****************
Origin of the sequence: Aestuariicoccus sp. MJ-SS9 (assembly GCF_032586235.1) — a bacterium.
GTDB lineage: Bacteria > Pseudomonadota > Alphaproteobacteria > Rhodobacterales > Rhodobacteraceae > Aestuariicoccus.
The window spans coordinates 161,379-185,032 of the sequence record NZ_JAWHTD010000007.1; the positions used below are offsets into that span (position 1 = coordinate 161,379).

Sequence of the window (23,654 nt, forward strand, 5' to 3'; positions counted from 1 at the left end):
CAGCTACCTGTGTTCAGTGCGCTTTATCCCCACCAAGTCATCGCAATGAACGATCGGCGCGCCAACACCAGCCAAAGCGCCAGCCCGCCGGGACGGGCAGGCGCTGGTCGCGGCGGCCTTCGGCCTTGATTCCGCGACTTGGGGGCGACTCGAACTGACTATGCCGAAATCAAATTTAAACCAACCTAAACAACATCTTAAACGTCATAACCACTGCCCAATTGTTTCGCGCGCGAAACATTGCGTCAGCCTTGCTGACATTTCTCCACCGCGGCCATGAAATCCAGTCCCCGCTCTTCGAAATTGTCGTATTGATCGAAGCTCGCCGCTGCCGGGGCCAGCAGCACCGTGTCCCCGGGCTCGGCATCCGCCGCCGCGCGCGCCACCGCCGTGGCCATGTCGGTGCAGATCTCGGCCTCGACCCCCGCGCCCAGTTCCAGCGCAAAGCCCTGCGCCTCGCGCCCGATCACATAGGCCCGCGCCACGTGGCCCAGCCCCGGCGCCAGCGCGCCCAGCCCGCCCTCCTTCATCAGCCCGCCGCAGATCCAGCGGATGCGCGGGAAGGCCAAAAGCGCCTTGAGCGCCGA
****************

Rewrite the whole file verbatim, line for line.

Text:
Origin of the sequence: Aestuariicoccus sp. MJ-SS9 (assembly GCF_032586235.1) — a bacterium.
GTDB lineage: Bacteria > Pseudomonadota > Alphaproteobacteria > Rhodobacterales > Rhodobacteraceae > Aestuariicoccus.
The window spans coordinates 161,379-185,032 of the sequence record NZ_JAWHTD010000007.1; the positions used below are offsets into that span (position 1 = coordinate 161,379).

Sequence of the window (23,654 nt, forward strand, 5' to 3'; positions counted from 1 at the left end):
CAGCTACCTGTGTTCAGTGCGCTTTATCCCCACCAAGTCATCGCAATGAACGATCGGCGCGCCAACACCAGCCAAAGCGCCAGCCCGCCGGGACGGGCAGGCGCTGGTCGCGGCGGCCTTCGGCCTTGATTCCGCGACTTGGGGGCGACTCGAACTGACTATGCCGAAATCAAATTTAAACCAACCTAAACAACATCTTAAACGTCATAACCACTGCCCAATTGTTTCGCGCGCGAAACATTGCGTCAGCCTTGCTGACATTTCTCCACCGCGGCCATGAAATCCAGTCCCCGCTCTTCGAAATTGTCGTATTGATCGAAGCTCGCCGCTGCCGGGGCCAGCAGCACCGTGTCCCCGGGCTCGGCATCCGCCGCCGCGCGCGCCACCGCCGTGGCCATGTCGGTGCAGATCTCGGCCTCGACCCCCGCGCCCAGTTCCAGCGCAAAGCCCTGCGCCTCGCGCCCGATCACATAGGCCCGCGCCACGTGGCCCAGCCCCGGCGCCAGCGCGCCCAGCCCGCCCTCCTTCATCAGCCCGCCGCAGATCCAGCGGATGCGCGGGAAGGCCAAAAGCGCCTTGAGCGCCGA